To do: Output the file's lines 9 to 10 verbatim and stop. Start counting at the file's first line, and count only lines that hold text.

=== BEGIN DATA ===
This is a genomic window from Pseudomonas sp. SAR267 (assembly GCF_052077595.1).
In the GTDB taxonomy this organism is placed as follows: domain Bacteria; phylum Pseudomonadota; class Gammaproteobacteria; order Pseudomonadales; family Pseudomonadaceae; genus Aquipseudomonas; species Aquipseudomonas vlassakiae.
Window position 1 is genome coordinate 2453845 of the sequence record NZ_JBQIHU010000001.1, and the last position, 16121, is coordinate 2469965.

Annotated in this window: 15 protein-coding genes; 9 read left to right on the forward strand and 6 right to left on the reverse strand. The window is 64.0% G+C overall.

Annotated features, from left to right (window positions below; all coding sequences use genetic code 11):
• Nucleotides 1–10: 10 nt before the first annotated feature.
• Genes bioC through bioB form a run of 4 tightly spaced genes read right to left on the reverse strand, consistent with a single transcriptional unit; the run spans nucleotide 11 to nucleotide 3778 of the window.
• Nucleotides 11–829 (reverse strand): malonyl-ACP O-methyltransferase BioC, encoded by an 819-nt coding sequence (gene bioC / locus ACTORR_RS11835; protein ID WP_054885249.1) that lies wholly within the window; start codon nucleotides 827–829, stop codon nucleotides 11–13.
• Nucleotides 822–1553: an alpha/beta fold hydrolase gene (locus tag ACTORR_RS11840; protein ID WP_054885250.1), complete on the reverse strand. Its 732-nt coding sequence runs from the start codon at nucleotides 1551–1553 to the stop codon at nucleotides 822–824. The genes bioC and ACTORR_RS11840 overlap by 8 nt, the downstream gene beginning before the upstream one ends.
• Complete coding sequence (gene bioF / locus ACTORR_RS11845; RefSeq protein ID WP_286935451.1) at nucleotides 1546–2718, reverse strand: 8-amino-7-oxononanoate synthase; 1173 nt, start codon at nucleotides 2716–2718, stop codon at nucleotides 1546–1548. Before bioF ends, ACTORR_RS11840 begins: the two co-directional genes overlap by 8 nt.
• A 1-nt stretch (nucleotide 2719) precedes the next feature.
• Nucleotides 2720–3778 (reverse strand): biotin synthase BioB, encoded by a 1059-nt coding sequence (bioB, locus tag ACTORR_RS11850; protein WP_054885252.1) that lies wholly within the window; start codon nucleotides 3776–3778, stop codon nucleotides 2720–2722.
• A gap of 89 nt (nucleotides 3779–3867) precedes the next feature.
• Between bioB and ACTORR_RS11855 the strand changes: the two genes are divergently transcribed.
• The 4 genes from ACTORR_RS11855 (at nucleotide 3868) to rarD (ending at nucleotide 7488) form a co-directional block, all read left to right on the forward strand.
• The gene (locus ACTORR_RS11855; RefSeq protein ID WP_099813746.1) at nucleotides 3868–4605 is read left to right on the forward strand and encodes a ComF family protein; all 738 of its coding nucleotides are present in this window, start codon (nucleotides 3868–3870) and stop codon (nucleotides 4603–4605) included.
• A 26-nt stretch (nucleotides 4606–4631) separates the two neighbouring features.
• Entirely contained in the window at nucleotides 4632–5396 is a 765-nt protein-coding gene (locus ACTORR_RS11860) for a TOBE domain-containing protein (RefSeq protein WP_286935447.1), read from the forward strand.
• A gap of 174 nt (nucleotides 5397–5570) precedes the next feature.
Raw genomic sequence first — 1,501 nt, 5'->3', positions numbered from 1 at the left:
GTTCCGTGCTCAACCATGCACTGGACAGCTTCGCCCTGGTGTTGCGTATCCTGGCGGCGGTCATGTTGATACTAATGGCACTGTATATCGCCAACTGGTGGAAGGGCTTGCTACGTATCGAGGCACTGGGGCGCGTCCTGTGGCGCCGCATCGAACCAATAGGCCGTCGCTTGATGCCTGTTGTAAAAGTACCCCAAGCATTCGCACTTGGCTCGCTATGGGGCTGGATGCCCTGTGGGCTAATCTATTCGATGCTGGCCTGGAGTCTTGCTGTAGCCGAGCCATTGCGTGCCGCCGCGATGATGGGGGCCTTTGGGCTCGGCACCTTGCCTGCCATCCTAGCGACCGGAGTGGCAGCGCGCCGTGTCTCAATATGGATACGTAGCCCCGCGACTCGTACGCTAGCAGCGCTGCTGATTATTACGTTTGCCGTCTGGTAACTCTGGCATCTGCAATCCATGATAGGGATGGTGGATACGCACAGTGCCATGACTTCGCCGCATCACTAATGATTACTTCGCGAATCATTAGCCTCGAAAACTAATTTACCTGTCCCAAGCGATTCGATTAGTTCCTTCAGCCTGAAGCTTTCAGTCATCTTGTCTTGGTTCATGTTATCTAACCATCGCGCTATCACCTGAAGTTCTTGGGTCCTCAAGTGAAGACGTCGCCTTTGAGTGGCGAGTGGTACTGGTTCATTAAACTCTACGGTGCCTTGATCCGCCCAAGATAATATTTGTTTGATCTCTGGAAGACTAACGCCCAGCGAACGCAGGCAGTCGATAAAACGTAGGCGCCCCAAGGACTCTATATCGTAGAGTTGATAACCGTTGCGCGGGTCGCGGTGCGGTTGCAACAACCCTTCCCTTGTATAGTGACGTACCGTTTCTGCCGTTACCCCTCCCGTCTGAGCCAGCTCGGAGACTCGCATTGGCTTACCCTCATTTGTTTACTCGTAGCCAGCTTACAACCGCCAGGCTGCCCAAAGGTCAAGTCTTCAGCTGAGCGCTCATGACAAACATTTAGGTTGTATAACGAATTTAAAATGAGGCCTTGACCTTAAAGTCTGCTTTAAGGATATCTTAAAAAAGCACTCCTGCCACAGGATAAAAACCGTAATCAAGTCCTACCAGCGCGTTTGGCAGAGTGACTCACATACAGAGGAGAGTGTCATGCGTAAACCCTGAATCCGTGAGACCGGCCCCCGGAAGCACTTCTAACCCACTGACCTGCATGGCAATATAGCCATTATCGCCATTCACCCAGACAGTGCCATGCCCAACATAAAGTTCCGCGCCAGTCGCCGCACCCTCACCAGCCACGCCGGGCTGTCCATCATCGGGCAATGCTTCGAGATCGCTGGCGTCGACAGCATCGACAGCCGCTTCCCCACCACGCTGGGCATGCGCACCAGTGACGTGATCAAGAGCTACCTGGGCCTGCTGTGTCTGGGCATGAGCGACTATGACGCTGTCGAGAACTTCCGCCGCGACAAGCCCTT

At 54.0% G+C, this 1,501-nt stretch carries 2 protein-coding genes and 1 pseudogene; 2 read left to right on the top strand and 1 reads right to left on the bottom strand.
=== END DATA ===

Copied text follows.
• Nucleotides 822–1553: an alpha/beta fold hydrolase gene (locus tag ACTORR_RS11840; protein ID WP_054885250.1), complete on the reverse strand. Its 732-nt coding sequence runs from the start codon at nucleotides 1551–1553 to the stop codon at nucleotides 822–824. The genes bioC and ACTORR_RS11840 overlap by 8 nt, the downstream gene beginning before the upstream one ends.
• Complete coding sequence (gene bioF / locus ACTORR_RS11845; RefSeq protein ID WP_286935451.1) at nucleotides 1546–2718, reverse strand: 8-amino-7-oxononanoate synthase; 1173 nt, start codon at nucleotides 2716–2718, stop codon at nucleotides 1546–1548. Before bioF ends, ACTORR_RS11840 begins: the two co-directional genes overlap by 8 nt.